# How is the fact that the resistor used to limit the LED current dissipates some of energy addressed in lighting applications?

LEDs can't be connected directly to a source of power - only in series with a current limiting resistor. Which means that when the LED is powered some power is dissipated by that LED and some power is dissipated by the resistor. Which means that some energy is wasted.

Now suppose I need to construct a powerful light source - a house lighting fixture or a car headlight - that uses LEDs as a light source. I will have to connect all LEDs through resistors.

I guess those resistors will waste quite a lot of energy.

How is this problem addressed when using LEDs for lighting?

LEDs like to be powered with a constant source of current-ie. a fixed current regardless of the voltage it takes to achieve this. In practice for simple applications we assume a fixed forward voltage drop, and use a resistor to achieve the correct current.

However, with changes such as process variation, temperature etc. the forward voltage, and hence the current, will change. For simple applications this is not an issue, but for high power application such as you mention, this does become a problem, and so resistors are not used.

The solution is to include feedback in the circuit. As part of the driver circuitry, the current will be measured and the voltage across the LED controlled to always keep the current at the desired value; as a useful bonus, this also give you the ability to dim the LED by reducing the current.

As you point out, if we turn the excess voltage into heat it ends up being pretty inefficient (this is a form of linear regulator)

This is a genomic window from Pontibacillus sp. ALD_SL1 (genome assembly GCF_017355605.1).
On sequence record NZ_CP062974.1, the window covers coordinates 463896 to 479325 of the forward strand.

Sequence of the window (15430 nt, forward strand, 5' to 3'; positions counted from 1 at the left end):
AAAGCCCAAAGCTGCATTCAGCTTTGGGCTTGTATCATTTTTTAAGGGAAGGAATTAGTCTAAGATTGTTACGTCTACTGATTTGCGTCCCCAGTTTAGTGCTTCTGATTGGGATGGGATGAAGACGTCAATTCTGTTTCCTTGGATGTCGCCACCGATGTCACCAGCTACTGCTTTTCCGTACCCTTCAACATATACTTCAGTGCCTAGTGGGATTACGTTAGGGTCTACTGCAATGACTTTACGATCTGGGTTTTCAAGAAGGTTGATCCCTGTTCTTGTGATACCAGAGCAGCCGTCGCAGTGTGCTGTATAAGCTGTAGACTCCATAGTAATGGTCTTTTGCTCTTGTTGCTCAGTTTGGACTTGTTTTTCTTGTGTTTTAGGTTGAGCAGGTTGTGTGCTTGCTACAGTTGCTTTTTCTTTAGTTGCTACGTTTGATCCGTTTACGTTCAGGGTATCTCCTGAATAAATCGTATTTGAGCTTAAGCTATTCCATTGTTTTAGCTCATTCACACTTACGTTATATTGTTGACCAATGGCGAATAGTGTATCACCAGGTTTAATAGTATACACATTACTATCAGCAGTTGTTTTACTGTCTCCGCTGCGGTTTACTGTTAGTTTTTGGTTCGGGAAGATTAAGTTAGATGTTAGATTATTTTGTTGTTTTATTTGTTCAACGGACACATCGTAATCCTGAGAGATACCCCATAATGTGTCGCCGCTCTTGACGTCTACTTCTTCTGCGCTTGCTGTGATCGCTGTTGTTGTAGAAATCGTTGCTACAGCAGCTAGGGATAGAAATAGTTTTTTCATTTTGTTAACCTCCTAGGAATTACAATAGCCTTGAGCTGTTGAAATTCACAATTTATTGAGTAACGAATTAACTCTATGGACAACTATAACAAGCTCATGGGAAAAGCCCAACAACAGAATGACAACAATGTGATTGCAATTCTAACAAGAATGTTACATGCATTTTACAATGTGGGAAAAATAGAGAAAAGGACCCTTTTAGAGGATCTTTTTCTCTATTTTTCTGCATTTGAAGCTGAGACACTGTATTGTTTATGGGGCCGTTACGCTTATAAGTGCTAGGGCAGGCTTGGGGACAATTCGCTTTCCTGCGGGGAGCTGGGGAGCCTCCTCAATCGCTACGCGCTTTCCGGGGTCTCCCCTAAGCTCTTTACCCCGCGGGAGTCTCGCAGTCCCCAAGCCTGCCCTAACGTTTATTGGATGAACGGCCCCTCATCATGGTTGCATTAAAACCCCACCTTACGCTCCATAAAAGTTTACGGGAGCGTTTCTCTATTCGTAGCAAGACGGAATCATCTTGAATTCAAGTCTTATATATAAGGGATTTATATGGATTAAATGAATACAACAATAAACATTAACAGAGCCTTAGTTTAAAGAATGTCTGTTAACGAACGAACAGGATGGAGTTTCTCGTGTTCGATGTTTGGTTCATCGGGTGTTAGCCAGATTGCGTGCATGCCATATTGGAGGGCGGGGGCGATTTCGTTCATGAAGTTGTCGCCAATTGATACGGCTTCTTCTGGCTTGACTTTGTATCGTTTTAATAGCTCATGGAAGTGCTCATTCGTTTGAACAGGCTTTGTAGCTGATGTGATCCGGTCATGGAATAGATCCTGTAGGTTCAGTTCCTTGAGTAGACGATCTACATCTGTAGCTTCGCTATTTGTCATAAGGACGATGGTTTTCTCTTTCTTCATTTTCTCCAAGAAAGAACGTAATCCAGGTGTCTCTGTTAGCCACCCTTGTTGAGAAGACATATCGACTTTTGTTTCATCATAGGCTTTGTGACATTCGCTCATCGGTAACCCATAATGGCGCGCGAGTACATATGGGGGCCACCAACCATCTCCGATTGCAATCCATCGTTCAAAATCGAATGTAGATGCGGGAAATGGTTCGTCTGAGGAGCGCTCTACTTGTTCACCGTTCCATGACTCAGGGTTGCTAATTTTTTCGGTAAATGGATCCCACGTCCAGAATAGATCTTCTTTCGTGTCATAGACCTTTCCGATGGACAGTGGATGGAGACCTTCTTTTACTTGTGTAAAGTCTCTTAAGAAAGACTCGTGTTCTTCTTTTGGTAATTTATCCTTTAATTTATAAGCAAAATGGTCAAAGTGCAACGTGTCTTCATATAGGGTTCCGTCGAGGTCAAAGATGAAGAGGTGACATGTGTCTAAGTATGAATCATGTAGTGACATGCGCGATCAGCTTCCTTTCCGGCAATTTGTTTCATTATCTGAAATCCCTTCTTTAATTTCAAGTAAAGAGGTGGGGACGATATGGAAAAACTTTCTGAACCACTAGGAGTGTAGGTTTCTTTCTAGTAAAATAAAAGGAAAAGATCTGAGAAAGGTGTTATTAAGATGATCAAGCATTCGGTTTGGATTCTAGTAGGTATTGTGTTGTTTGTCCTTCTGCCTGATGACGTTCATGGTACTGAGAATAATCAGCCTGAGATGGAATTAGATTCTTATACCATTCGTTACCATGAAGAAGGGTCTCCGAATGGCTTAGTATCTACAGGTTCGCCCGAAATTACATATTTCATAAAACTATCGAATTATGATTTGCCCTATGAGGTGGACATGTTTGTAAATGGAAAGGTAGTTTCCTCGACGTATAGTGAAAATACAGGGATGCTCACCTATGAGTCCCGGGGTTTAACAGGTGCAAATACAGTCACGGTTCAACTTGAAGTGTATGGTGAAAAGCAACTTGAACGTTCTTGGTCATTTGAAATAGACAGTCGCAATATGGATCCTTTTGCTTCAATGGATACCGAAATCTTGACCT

The solution is use a switching regulator, which turns the voltage either fully on, or fully off. A capacitor is used to "average" this voltage, and by changing the ratio of the time turned on to the time turned off, we control the average voltage. All with an efficiency of 90%+.

If you're interested, then a commonly used circuit is a buck converter

And if you'd like to get in-depth, then these two videos with Howard Johnson and Bob Pease are extremely good,

Driving High Power LEDs Without Getting Burned - Part 1

Driving High Power LEDs Without Getting Burned - Part 2

LEDs can be directly connected to a power supply, just that this power supply should be current-regulated instead of the more common voltage-regulated.

Switching power supplies are used to get good efficiency when converting one voltage and current to a different combination of voltage and current. Since voltage times current is power, the voltage x current product out can not exceed the voltage x current product in. In reality, there will be some inefficiency, so the output voltage x current will be a bit less than the input voltage x current. 90% efficiency is quite good. 95% efficiency is exceptionally good. Mainstream off the shelf power supplies are usually in the 80-90% efficiency range.

Whether the power supply regulates voltage or current depends on how the feedback signal is derived. The power supply will attempt to null out the difference between the input reference signal and the feedback signal. If the feedback signal is proportional to output current then it will regulate that current.

For a example of a switching power supply controlling the current thru a string of LEDs, see the schematic of my KnurdLight LED headlamp. The main job of this circuit is to run a roughly constant 20 mA thru a string of 4 white LEDs, which requires around 13V total. The input power is two AA cells which provide about 3V. The main parts of the boost converter are inductor L1, transistor Q2 as the switching, and diode D1. The current to the LEDs goes out connection point P1 and returns at P2. The return current flows thru the current sensing resistor R6. The PIC has a internal 600 mV fixed voltage reference. The voltage from accross R6 is proportional to the LED current, which is compared to the 600 mV reference inside the PIC. The firmware in the PIC uses this one-bit high/low indicator to control the switch Q2.